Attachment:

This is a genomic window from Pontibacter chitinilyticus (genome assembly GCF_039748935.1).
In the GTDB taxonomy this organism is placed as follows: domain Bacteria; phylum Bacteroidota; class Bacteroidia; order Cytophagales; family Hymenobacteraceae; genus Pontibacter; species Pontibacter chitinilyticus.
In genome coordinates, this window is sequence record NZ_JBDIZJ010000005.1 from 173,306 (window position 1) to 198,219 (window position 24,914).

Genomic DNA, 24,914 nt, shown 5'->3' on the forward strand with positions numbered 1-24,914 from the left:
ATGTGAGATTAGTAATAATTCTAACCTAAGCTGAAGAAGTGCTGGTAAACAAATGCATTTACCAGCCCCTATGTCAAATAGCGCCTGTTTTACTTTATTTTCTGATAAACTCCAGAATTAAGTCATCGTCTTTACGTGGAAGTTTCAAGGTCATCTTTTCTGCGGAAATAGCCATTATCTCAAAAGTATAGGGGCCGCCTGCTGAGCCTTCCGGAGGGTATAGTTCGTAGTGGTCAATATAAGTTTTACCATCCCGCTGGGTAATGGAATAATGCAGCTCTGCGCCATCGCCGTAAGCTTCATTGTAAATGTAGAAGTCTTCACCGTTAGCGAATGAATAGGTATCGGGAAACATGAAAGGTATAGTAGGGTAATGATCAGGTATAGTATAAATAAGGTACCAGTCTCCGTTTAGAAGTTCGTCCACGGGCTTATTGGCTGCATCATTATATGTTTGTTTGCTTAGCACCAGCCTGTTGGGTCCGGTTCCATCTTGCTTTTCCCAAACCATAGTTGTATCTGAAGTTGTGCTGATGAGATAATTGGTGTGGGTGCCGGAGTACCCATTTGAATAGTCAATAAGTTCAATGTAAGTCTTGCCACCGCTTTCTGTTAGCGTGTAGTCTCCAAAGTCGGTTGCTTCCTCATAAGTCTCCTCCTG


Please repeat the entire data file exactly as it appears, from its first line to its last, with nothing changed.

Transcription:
This is a genomic window from Pontibacter chitinilyticus (genome assembly GCF_039748935.1).
In the GTDB taxonomy this organism is placed as follows: domain Bacteria; phylum Bacteroidota; class Bacteroidia; order Cytophagales; family Hymenobacteraceae; genus Pontibacter; species Pontibacter chitinilyticus.
In genome coordinates, this window is sequence record NZ_JBDIZJ010000005.1 from 173,306 (window position 1) to 198,219 (window position 24,914).

Genomic DNA, 24,914 nt, shown 5'->3' on the forward strand with positions numbered 1-24,914 from the left:
ATGTGAGATTAGTAATAATTCTAACCTAAGCTGAAGAAGTGCTGGTAAACAAATGCATTTACCAGCCCCTATGTCAAATAGCGCCTGTTTTACTTTATTTTCTGATAAACTCCAGAATTAAGTCATCGTCTTTACGTGGAAGTTTCAAGGTCATCTTTTCTGCGGAAATAGCCATTATCTCAAAAGTATAGGGGCCGCCTGCTGAGCCTTCCGGAGGGTATAGTTCGTAGTGGTCAATATAAGTTTTACCATCCCGCTGGGTAATGGAATAATGCAGCTCTGCGCCATCGCCGTAAGCTTCATTGTAAATGTAGAAGTCTTCACCGTTAGCGAATGAATAGGTATCGGGAAACATGAAAGGTATAGTAGGGTAATGATCAGGTATAGTATAAATAAGGTACCAGTCTCCGTTTAGAAGTTCGTCCACGGGCTTATTGGCTGCATCATTATATGTTTGTTTGCTTAGCACCAGCCTGTTGGGTCCGGTTCCATCTTGCTTTTCCCAAACCATAGTTGTATCTGAAGTTGTGCTGATGAGATAATTGGTGTGGGTGCCGGAGTACCCATTTGAATAGTCAATAAGTTCAATGTAAGTCTTGCCACCGCTTTCTGTTAGCGTGTAGTCTCCAAAGTCGGTTGCTTCCTCATAAGTCTCCTCCTG